The 650i's top is almost sturdy enough to make you forget it's a convertible– until you try to view something out the back window (which can be raised and lowered independently from the top for ventilation). The 650i convertible's extra gear adds nearly 400lbs. to the coupe. A hardtop 650i coupe can be nervous as a colt on a hot tin roof; run flat tires delivering a jittery unsettled ride. Surprisingly enough, the convertible is more mature and comfortable and GT-like, muffling the suspension's sharp reports with bump-smothering weight. Even better: there's little difference in acceleration. Both machines sprint to 60 in the low fives.

With the chopped top fully stowed, slit window and fins out of sight, the Bimmer's bootylicious back end makes perfect sense. The effect on the driving experienced is equally profound. The burble of the 650i convertible's exhaust put me in the mind of a million dollar speedboat. The iDrive put me in the mind of strangling somebody. From a design perspective, BMW's infamous mouse-driven controller is an ugly wart defiling the interior's masterful architecture and style. From an ergonomic POV, it's slow, cumbersome, counter-intuitive, distracting, annoying and intrusive.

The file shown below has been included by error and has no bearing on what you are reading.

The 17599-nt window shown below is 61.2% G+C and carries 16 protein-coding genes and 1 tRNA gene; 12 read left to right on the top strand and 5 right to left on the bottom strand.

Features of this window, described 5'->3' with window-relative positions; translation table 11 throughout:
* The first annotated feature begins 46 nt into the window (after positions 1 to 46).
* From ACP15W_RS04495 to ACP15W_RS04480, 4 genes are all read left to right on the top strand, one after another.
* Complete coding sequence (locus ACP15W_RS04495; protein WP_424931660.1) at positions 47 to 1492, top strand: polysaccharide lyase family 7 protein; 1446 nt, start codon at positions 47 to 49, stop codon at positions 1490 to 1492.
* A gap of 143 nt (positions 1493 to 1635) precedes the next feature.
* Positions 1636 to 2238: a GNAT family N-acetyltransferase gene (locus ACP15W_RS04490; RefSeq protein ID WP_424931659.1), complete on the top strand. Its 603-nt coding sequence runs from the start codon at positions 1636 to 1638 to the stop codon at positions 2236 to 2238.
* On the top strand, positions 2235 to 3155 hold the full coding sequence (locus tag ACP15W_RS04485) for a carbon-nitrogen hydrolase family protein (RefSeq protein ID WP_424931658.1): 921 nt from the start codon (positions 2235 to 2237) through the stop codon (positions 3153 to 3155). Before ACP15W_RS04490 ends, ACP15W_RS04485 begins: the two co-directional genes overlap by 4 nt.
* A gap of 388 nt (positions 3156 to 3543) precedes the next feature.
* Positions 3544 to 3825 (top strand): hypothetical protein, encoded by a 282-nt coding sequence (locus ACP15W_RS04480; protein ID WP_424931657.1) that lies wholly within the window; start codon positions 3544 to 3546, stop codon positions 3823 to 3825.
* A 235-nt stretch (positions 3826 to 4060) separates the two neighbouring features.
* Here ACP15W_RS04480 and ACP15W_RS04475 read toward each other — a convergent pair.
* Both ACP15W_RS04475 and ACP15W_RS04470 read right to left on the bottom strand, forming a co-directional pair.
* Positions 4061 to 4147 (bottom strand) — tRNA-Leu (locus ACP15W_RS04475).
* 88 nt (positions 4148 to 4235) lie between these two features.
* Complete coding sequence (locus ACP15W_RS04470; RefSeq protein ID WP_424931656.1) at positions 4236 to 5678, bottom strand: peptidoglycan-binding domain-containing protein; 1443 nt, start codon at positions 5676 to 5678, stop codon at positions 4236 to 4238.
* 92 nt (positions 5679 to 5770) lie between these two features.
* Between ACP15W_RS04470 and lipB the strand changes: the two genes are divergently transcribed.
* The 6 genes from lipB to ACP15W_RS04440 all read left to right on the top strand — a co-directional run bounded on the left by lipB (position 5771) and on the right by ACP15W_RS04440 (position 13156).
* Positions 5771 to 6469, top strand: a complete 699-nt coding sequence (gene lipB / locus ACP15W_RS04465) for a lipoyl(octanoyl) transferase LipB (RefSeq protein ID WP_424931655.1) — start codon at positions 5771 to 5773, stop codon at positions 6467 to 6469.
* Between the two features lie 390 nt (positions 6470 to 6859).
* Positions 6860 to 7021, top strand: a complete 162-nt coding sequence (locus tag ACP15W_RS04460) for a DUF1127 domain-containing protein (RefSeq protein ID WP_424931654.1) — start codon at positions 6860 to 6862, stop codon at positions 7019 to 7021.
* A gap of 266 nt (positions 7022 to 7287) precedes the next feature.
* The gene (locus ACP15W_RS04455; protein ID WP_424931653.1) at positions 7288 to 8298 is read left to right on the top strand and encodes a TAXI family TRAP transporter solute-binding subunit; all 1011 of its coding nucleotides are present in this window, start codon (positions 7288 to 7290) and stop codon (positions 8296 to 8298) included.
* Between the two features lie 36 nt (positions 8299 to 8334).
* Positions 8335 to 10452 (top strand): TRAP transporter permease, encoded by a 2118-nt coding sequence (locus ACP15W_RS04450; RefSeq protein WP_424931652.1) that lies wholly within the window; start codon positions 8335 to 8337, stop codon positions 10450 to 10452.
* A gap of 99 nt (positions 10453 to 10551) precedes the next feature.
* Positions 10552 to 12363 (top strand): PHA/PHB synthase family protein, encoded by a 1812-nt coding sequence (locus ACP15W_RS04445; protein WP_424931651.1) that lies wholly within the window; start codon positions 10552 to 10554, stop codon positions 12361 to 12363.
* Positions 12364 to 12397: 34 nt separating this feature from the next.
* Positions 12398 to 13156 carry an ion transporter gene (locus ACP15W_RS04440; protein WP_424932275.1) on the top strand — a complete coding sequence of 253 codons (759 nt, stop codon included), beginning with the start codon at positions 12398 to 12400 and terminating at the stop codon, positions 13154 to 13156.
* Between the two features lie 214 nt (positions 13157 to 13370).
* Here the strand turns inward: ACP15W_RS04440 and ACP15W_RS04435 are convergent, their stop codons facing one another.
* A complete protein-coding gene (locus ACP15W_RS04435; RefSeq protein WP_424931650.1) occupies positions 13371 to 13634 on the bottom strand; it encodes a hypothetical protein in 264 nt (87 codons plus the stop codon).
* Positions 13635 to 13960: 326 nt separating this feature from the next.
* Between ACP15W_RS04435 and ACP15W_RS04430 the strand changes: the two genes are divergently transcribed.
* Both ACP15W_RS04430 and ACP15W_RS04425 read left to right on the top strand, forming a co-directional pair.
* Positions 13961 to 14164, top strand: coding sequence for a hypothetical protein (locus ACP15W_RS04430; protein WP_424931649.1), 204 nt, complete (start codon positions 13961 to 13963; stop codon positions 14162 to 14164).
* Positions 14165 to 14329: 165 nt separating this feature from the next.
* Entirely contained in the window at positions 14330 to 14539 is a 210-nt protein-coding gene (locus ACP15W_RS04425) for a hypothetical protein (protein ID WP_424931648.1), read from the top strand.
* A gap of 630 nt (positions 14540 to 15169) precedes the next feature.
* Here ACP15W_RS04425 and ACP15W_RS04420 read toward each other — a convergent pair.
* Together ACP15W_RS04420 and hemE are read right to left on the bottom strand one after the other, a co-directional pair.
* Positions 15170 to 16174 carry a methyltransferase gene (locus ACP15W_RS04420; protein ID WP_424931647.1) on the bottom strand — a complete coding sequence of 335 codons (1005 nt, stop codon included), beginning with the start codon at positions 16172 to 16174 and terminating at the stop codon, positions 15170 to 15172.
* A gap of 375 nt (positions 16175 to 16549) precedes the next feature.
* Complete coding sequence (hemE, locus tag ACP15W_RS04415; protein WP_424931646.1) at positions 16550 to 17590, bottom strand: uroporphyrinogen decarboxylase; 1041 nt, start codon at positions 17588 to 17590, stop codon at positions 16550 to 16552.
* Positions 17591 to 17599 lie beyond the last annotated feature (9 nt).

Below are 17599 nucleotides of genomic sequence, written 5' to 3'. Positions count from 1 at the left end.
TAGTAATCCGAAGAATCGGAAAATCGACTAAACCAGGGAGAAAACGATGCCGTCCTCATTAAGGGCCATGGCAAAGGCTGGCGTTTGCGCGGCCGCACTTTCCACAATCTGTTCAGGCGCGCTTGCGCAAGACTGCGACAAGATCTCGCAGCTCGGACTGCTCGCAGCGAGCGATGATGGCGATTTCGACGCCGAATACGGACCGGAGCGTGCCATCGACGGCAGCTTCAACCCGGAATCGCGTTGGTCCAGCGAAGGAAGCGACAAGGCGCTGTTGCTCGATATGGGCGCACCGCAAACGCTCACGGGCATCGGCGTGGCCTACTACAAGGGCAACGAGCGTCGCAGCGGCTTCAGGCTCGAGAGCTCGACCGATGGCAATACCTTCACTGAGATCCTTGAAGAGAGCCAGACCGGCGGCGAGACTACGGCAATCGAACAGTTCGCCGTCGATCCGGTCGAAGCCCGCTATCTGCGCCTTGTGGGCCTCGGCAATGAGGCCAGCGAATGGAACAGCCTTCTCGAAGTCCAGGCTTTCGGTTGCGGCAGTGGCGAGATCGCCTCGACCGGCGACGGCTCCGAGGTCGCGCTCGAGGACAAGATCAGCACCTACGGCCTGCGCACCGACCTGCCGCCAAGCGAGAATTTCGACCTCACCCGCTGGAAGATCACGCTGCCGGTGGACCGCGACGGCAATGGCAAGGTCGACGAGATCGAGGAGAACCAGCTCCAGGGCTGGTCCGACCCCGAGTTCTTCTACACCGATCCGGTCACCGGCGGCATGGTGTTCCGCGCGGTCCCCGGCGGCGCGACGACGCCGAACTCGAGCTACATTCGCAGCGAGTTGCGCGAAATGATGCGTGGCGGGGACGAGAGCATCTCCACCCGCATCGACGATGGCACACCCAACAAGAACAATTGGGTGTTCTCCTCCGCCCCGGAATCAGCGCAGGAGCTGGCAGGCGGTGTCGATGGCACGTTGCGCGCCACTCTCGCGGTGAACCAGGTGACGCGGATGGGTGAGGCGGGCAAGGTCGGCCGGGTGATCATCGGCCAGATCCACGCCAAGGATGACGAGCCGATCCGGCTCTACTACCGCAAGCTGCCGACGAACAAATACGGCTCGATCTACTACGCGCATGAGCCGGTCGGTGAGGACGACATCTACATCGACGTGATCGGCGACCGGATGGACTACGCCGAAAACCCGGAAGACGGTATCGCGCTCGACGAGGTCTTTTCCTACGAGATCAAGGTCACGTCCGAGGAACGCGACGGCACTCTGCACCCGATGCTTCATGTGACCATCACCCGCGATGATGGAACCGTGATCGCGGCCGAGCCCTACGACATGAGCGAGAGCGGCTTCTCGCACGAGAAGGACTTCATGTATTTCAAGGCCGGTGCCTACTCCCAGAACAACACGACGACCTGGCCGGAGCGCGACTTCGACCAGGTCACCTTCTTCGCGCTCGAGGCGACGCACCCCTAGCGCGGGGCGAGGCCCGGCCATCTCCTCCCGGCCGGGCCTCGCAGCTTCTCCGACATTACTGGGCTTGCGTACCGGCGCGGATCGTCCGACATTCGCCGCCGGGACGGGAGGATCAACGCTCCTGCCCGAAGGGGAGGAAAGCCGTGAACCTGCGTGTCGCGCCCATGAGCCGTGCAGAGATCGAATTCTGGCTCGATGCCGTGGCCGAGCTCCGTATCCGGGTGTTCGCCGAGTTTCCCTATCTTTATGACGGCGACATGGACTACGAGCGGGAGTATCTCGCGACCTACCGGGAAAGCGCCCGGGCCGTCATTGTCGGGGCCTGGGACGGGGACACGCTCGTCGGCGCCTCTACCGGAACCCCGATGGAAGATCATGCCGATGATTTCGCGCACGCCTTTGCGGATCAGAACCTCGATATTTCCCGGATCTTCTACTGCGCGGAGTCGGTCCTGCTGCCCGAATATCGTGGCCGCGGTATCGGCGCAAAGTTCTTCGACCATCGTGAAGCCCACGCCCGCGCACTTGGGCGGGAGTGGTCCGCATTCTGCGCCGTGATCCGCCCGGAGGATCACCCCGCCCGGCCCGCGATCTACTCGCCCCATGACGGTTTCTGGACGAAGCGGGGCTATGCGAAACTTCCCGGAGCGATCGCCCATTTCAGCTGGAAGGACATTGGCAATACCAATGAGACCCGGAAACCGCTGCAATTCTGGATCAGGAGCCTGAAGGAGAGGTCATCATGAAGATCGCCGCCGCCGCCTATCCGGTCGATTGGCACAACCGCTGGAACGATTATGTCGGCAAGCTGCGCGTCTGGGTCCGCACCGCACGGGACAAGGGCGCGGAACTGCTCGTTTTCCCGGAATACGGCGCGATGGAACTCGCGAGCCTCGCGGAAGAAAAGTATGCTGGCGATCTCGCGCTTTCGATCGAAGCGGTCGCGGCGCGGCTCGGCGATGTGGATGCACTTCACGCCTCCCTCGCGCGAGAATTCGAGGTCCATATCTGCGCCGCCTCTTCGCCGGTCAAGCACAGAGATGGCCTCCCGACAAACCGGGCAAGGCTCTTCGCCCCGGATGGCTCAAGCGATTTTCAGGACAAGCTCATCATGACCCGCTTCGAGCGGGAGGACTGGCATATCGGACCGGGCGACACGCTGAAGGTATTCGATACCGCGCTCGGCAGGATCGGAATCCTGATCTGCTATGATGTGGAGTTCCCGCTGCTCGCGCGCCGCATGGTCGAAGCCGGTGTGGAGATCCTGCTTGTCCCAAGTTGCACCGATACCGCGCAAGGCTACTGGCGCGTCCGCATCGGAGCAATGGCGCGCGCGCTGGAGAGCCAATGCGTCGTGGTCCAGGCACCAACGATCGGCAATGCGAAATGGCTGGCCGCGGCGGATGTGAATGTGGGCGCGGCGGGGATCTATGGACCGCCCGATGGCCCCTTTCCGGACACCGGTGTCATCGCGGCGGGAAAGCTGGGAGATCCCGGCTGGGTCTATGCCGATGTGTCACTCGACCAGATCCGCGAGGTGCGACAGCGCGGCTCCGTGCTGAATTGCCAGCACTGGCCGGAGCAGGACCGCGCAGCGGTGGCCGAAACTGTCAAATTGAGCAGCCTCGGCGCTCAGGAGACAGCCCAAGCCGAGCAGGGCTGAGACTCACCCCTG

In fact, BMW seems desperate to take control out of its drivers' hands. The 650i's steering wheel couldn't be lowered to my taste. When I extended it to compensate (if you know what I mean), it automatically raised itself to a less comfortable position. The climate control turns itself on when you start the car whether you want it or not. BMW has replaced the annoying "ding, ding" sound to remind you that you haven't performed a task to the cars' liking with an even more cloying "bling, bling" sound that resembles a mad Bavarian harpist. Of course you must assent to everything BMW before you are permitted to operate any of the iDrive controls by bumping the wart.

The BMW 650i convertible is a feel-good machine of the first order, with plenty of forward waft and aural woofle. Once you get used to the fact that the steering provides less useful feedback than the company's PR department, it's easy to pilot the lean-free machine though the corners at tremendous speeds– should you be so inclined. But this car is a laid back cruiser. It's just too bad I tired of arguing with it all the time. A car this expensive should be deferential to its driver's needs. Ultimate driving does not allow for unjustifiable arrogance.

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  • Rashettle Rashettle on Nov 02, 2007